Mad Money How's this for a money shot? Bridget (Diane Keaton), who has just gone to work as a cleaning woman at the Kansas City Federal Reserve,… Mad Money How's this for a money shot? Bridget (Diane Keaton), who has just gone to work as a cleaning woman at the Kansas City Federal Reserve,… 2008-01-18 PG-13 PT104M Comedy Mystery and Thriller Katie Holmes Diane Keaton Queen Latifah Overture
Movie Review

Mad Money (2008)

MPAA Rating: PG-13
STEALING BEAUTIES Katie Holmes, Diane Keaton, and Queen Latifah deliver three winning performances that make caper movie Mad Money hard to hate
Image credit: Melissa Moseley
STEALING BEAUTIES Katie Holmes, Diane Keaton, and Queen Latifah deliver three winning performances that make caper movie Mad Money hard to hate
EW's GRADE
B-

Details Release Date: Jan 18, 2008; Rated: PG-13; Length: 104 Minutes; Genres: Comedy, Mystery and Thriller; With: Katie Holmes, Diane Keaton and Queen Latifah; Distributor: Overture

How's this for a money shot? Bridget (Diane Keaton), who has just gone to work as a cleaning woman at the Kansas City Federal Reserve, looks up at a security monitor and sees vast piles of currency. Here's the sexy part: They're being fed through a paper shredder — one of the bank's daily rituals, as grungy old bills are taken out of circulation. Now, that's temptation. If Bridget, toiling as a custodian after her financial-analyst husband (Ted Danson) was downsized, can figure out a way to lift that cash, she'll be stealing money that no longer exists. Talk about an untraceable — and victimless — crime!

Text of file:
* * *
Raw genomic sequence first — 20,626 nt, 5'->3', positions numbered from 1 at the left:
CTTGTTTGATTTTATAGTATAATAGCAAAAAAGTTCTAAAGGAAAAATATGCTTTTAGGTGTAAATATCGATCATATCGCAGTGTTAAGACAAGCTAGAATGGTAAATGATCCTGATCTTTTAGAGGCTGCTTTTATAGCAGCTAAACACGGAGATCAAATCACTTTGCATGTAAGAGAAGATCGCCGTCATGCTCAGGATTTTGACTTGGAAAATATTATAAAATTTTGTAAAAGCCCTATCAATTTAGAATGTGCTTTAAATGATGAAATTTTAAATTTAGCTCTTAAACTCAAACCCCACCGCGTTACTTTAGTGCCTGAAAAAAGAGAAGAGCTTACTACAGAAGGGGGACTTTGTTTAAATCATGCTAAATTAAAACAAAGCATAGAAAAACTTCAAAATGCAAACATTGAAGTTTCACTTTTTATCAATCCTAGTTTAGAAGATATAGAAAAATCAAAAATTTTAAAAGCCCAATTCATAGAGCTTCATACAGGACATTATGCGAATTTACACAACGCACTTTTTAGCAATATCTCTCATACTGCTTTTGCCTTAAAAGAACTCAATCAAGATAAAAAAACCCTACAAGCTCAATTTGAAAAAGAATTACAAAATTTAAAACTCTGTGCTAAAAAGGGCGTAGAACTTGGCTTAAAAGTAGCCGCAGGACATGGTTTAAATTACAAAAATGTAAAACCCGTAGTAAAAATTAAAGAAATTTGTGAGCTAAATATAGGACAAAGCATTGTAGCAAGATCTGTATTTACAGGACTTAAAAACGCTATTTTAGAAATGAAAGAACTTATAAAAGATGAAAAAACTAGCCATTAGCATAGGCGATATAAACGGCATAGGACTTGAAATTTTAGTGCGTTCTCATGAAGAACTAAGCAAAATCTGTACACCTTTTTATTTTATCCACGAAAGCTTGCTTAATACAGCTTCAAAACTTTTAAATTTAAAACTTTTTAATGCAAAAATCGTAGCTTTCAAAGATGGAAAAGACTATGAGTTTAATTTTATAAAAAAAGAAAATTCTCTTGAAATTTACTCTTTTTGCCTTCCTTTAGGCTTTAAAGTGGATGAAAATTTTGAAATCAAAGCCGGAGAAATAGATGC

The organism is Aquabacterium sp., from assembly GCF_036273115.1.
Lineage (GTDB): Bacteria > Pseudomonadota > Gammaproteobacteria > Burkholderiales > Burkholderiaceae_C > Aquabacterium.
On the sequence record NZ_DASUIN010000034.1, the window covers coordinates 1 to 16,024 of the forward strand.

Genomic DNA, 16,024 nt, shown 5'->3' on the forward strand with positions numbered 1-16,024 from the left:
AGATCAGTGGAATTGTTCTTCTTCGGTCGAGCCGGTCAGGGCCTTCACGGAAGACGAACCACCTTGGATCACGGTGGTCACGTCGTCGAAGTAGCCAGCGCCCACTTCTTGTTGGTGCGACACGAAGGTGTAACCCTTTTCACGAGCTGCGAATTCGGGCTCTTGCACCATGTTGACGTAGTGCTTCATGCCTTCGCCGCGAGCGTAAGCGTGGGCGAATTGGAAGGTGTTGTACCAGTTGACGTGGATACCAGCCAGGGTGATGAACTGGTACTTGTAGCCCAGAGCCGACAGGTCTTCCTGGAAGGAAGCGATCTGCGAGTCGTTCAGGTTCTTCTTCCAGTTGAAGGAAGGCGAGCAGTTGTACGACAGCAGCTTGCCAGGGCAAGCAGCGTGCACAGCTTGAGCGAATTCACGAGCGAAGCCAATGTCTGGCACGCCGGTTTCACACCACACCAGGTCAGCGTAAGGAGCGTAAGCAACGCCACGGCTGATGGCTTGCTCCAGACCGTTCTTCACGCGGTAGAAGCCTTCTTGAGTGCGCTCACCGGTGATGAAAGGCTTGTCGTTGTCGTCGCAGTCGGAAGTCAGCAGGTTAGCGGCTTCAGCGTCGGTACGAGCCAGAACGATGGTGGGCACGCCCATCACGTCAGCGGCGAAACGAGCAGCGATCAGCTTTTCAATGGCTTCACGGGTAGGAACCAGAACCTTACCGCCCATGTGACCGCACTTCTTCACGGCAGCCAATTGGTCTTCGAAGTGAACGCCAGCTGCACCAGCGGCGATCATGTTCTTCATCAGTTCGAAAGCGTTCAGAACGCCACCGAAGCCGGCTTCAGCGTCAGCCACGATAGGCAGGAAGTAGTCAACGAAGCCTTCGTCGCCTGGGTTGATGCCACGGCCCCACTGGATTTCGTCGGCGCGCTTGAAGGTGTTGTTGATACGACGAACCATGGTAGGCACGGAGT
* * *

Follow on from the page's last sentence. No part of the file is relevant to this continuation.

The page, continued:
Mad Money, a sisters-in-greed heist comedy that's like Fun With Dick and Jane crossed with Set It Off, may be a formula flick, but as directed by Callie Khouri (the writer of Thelma & Louise), it gives you a good, infectious dose of its heroines' money fever. Bridget finds two accomplices: Nina (Queen Latifah), a cynical, seen-it-all inner-city mom, and Jackie (Katie Holmes), a hip-wiggling flake plugged into her headphones. Their plan to lift the shreddable loot is ingenious in its relative simplicity, making Mad Money a crime caper that agreeably transcends disbelief. The actresses need all their charm, though, since the characters they're playing are just about as thin as those paper bills. Latifah coasts on grit and verve, and Holmes has a goggle-eyed sweetness, but it's Keaton who rules. She makes Bridget a sneaky bourgeois avenger, willing to fake a showboat crazy fit, using her crinkly warmth to say to the audience: Admit it — you'd take that money too. B-

Originally posted Jan 16, 2008 Published in issue #975 Jan 25, 2008 Order article reprints
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